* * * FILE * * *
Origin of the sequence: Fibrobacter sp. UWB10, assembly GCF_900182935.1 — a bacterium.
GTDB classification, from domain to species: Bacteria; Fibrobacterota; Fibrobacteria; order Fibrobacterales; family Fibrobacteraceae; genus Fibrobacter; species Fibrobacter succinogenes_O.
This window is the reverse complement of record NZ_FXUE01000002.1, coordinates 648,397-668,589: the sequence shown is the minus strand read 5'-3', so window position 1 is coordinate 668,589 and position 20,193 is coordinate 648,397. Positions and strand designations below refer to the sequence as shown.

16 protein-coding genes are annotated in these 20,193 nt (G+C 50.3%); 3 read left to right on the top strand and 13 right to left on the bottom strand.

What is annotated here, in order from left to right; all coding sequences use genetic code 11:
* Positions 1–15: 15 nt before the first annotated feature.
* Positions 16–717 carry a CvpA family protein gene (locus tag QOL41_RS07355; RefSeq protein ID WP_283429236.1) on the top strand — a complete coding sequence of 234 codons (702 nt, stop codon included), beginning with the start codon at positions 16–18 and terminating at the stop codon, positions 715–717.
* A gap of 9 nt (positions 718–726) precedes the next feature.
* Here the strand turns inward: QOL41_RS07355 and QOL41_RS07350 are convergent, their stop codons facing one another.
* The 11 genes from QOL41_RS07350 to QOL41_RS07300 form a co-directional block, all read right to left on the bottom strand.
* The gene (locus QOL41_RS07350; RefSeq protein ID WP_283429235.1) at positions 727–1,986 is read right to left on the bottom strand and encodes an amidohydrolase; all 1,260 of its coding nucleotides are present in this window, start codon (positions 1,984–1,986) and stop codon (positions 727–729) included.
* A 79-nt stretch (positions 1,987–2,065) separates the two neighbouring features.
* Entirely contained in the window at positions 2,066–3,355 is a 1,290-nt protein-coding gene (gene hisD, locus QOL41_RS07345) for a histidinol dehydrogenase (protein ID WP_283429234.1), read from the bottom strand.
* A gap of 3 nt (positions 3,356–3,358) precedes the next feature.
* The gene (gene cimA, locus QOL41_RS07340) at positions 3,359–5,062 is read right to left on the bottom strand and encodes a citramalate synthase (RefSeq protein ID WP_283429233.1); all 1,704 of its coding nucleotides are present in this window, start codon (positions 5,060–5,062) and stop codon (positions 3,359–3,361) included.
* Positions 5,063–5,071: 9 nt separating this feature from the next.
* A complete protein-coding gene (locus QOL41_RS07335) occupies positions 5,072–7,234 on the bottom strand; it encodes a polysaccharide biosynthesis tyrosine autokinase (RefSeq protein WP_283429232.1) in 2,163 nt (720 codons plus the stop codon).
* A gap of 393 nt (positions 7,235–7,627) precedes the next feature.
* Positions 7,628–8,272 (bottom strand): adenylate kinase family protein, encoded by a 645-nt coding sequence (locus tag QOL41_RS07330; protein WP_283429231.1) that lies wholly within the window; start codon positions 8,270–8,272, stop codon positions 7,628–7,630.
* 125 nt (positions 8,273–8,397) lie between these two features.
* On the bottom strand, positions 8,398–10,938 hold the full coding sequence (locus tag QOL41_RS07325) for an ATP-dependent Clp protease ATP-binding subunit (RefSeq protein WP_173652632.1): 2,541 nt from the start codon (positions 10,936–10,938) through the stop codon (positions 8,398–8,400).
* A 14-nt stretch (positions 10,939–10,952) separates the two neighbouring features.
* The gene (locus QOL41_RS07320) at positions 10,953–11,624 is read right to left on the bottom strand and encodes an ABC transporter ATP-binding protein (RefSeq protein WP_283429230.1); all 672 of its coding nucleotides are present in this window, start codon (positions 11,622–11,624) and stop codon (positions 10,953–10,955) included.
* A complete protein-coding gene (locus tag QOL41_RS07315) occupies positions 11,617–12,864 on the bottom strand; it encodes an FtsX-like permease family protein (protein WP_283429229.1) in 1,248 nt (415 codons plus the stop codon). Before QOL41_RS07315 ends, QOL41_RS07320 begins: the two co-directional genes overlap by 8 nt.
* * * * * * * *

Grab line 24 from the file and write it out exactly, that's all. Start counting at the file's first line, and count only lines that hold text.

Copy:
* A complete protein-coding gene (locus tag QOL41_RS07315) occupies positions 11,617–12,864 on the bottom strand; it encodes an FtsX-like permease family protein (protein WP_283429229.1) in 1,248 nt (415 codons plus the stop codon). Before QOL41_RS07315 ends, QOL41_RS07320 begins: the two co-directional genes overlap by 8 nt.